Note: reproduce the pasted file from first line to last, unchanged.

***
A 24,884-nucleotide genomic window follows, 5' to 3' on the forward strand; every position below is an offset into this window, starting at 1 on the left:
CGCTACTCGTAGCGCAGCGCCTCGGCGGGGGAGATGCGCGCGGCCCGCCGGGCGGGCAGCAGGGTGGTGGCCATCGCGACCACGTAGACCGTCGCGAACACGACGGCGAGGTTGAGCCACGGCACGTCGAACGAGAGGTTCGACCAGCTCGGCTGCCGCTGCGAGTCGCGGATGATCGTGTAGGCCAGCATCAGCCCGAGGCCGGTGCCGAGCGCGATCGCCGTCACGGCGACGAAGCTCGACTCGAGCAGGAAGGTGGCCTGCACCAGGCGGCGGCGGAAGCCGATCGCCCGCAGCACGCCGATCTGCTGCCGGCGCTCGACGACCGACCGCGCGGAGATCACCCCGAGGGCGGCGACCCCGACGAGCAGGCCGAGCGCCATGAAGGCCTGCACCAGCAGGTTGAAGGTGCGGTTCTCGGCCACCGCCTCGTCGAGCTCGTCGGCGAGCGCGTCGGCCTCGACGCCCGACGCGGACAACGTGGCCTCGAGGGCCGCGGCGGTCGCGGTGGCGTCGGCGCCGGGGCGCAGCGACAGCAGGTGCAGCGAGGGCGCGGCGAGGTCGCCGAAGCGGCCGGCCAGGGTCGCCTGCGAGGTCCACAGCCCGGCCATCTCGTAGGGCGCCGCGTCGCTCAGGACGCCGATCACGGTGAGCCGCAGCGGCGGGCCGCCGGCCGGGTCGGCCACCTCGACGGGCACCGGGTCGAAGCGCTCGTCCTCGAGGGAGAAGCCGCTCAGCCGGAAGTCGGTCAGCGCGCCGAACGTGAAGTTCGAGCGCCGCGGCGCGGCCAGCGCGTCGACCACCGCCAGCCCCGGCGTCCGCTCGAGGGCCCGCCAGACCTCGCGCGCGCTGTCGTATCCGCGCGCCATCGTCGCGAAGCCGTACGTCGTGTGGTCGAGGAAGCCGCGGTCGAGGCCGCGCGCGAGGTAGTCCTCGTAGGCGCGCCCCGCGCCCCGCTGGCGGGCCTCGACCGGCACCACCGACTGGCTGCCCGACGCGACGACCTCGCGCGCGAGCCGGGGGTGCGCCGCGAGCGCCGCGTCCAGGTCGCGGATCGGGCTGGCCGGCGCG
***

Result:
A 24,884-nucleotide genomic window follows, 5' to 3' on the forward strand; every position below is an offset into this window, starting at 1 on the left:
CGCTACTCGTAGCGCAGCGCCTCGGCGGGGGAGATGCGCGCGGCCCGCCGGGCGGGCAGCAGGGTGGTGGCCATCGCGACCACGTAGACCGTCGCGAACACGACGGCGAGGTTGAGCCACGGCACGTCGAACGAGAGGTTCGACCAGCTCGGCTGCCGCTGCGAGTCGCGGATGATCGTGTAGGCCAGCATCAGCCCGAGGCCGGTGCCGAGCGCGATCGCCGTCACGGCGACGAAGCTCGACTCGAGCAGGAAGGTGGCCTGCACCAGGCGGCGGCGGAAGCCGATCGCCCGCAGCACGCCGATCTGCTGCCGGCGCTCGACGACCGACCGCGCGGAGATCACCCCGAGGGCGGCGACCCCGACGAGCAGGCCGAGCGCCATGAAGGCCTGCACCAGCAGGTTGAAGGTGCGGTTCTCGGCCACCGCCTCGTCGAGCTCGTCGGCGAGCGCGTCGGCCTCGACGCCCGACGCGGACAACGTGGCCTCGAGGGCCGCGGCGGTCGCGGTGGCGTCGGCGCCGGGGCGCAGCGACAGCAGGTGCAGCGAGGGCGCGGCGAGGTCGCCGAAGCGGCCGGCCAGGGTCGCCTGCGAGGTCCACAGCCCGGCCATCTCGTAGGGCGCCGCGTCGCTCAGGACGCCGATCACGGTGAGCCGCAGCGGCGGGCCGCCGGCCGGGTCGGCCACCTCGACGGGCACCGGGTCGAAGCGCTCGTCCTCGAGGGAGAAGCCGCTCAGCCGGAAGTCGGTCAGCGCGCCGAACGTGAAGTTCGAGCGCCGCGGCGCGGCCAGCGCGTCGACCACCGCCAGCCCCGGCGTCCGCTCGAGGGCCCGCCAGACCTCGCGCGCGCTGTCGTATCCGCGCGCCATCGTCGCGAAGCCGTACGTCGTGTGGTCGAGGAAGCCGCGGTCGAGGCCGCGCGCGAGGTAGTCCTCGTAGGCGCGCCCCGCGCCCCGCTGGCGGGCCTCGACCGGCACCACCGACTGGCTGCCCGACGCGACGACCTCGCGCGCGAGCCGGGGGTGCGCCGCGAGCGCCGCGTCCAGGTCGCGGATCGGGCTGGCCGGCGCG